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article imagePG&E fails to reach deal with other firms over power contracts

By Tim Sandle     May 4, 2019 in Business
PG&E’s bankruptcy process arose as the company faces tens of billions of dollars in potential liability relating to wildfires in California. The company also owes billions in contract payments, and attempts to settle these out of court have floundered.
Recently the Pacific Gas and Electric Company’s profits took a significant hit because of its alleged role in causing Californian wildfires and the company’s associated decision to file for bankruptcy protection. Net profits fell by 69 percent to $136 million, down from $442 million a year earlier.
The company also owes billions to other companies for power services. In relation to these contracts, PG&E has been unable to reach a deal with NextEra Energy Inc. and other firms. This relates to a jurisdictional dispute over the PG&E's ability to walk away from or amend these agreements, and whether these should be heard by the bankruptcy court (which PG&E favor) or the Federal Energy Regulatory Commission (which NextEra Energy favors).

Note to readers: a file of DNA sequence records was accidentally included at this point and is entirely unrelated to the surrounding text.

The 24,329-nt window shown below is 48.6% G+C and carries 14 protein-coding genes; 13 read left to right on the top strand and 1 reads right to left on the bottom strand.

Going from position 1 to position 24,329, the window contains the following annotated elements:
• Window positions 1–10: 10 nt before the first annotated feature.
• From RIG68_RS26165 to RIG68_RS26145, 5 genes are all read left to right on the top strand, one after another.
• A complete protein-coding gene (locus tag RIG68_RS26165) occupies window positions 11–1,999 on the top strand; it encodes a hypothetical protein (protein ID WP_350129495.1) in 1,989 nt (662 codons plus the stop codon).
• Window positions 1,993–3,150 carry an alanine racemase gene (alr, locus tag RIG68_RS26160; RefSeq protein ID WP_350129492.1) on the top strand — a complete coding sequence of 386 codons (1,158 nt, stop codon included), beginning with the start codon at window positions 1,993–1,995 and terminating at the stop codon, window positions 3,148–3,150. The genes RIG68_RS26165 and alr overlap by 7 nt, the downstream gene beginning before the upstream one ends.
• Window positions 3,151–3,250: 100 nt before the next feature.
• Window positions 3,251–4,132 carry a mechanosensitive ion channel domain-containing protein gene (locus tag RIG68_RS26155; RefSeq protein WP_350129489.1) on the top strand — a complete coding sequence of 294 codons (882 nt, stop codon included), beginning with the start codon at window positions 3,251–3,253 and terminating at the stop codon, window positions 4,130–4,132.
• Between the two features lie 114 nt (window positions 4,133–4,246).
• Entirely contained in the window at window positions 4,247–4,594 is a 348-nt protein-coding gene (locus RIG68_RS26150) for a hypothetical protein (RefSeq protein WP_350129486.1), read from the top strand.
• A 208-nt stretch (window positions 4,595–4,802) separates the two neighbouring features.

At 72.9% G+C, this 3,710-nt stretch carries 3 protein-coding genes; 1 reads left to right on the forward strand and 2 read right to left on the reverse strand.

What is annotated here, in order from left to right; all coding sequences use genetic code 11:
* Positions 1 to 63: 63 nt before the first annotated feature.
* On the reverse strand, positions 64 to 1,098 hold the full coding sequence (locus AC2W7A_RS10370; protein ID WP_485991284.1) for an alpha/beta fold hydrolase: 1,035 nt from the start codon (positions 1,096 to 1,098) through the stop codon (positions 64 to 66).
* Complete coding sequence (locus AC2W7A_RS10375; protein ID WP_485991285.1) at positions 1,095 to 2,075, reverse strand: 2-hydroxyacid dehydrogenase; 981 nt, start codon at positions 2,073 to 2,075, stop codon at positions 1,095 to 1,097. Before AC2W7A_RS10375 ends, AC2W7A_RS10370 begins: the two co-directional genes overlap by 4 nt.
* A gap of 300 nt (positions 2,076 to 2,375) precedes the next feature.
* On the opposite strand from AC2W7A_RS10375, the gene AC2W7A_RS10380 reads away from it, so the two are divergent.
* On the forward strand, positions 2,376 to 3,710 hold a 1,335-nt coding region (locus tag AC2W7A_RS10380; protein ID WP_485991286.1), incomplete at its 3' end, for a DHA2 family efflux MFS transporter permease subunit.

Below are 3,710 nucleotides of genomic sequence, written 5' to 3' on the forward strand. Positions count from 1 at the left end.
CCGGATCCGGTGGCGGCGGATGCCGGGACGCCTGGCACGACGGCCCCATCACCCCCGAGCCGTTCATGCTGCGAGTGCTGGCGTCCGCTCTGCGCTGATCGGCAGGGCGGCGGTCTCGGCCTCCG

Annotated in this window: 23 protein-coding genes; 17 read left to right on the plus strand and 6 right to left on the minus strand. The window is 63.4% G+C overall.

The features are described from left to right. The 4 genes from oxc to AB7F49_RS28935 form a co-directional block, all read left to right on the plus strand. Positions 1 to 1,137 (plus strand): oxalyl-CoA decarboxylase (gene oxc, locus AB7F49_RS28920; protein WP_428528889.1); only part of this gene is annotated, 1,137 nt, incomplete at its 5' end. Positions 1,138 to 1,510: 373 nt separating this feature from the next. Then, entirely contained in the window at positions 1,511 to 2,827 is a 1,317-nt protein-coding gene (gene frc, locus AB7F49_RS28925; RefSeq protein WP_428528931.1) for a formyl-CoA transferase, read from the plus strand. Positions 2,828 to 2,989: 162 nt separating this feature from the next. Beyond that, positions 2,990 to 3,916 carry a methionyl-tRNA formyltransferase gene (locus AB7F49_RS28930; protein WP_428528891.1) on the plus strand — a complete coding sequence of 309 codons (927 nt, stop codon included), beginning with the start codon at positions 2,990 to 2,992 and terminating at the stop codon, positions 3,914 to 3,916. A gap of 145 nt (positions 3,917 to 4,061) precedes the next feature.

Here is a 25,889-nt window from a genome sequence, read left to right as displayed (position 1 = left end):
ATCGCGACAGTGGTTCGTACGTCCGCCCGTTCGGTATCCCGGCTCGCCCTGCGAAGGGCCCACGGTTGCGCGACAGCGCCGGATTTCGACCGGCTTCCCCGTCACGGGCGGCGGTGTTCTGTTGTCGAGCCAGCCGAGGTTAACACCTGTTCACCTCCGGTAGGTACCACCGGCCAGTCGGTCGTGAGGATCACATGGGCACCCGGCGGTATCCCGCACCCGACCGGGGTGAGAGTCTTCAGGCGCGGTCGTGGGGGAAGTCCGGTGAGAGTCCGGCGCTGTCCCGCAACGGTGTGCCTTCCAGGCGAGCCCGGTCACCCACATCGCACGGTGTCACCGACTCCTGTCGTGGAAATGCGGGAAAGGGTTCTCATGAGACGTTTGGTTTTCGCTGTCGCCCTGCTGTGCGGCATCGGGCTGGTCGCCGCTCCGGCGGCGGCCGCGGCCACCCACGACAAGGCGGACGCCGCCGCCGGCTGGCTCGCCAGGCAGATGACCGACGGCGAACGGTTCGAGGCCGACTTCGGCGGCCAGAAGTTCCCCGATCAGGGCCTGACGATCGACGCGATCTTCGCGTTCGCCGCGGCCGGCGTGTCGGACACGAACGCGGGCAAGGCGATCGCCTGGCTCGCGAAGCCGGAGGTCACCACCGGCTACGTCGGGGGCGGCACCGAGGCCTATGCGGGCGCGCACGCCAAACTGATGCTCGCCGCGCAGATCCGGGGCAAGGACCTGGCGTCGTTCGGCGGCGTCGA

The impact upon the company and the businesses and households it serves is considerable. PG&E provides natural gas and electricity to most of the northern two-thirds of California. This amounts to 5.2 million households.
The current issues affecting the company date to In November 2018 when PG&E was sued in the San Francisco County Superior Court by multiple victims of the Camp Fire, which is the deadliest and most destructive wildfire in California history. The fire caused at least 85 civilian fatalities. Investigations suggest that PG&E powerline failures during high winds caused the fire. The powerlines had various issues relating to their maintenance and one charge leveled at PG&E is that they did not switched off the powerlines good time under conditions of high winds.
Currently the cause of the fire is still under investigation. However, PG&E have acknowledged that they sent an "electric incident report" to the California Public Utilities Commission indicating a power failure on a transmission line on November 8, some 15 minutes before the fire was first reported close to the location where the fire began. Due to its likely liability, in January 2019 PG&E began the process of filing for bankruptcy.
As part of the bankruptcy process PG&E Corp has attempted to reach deals with those companies that it owes considerable sums of money to, like NextEra Energy Inc. These attempts at settlements, which amount to billions of dollars, have not been successful. This means, within the next few weeks, this matter will now be decided by the judge overseeing PG&E’s bankruptcy case. The case is set to continue.
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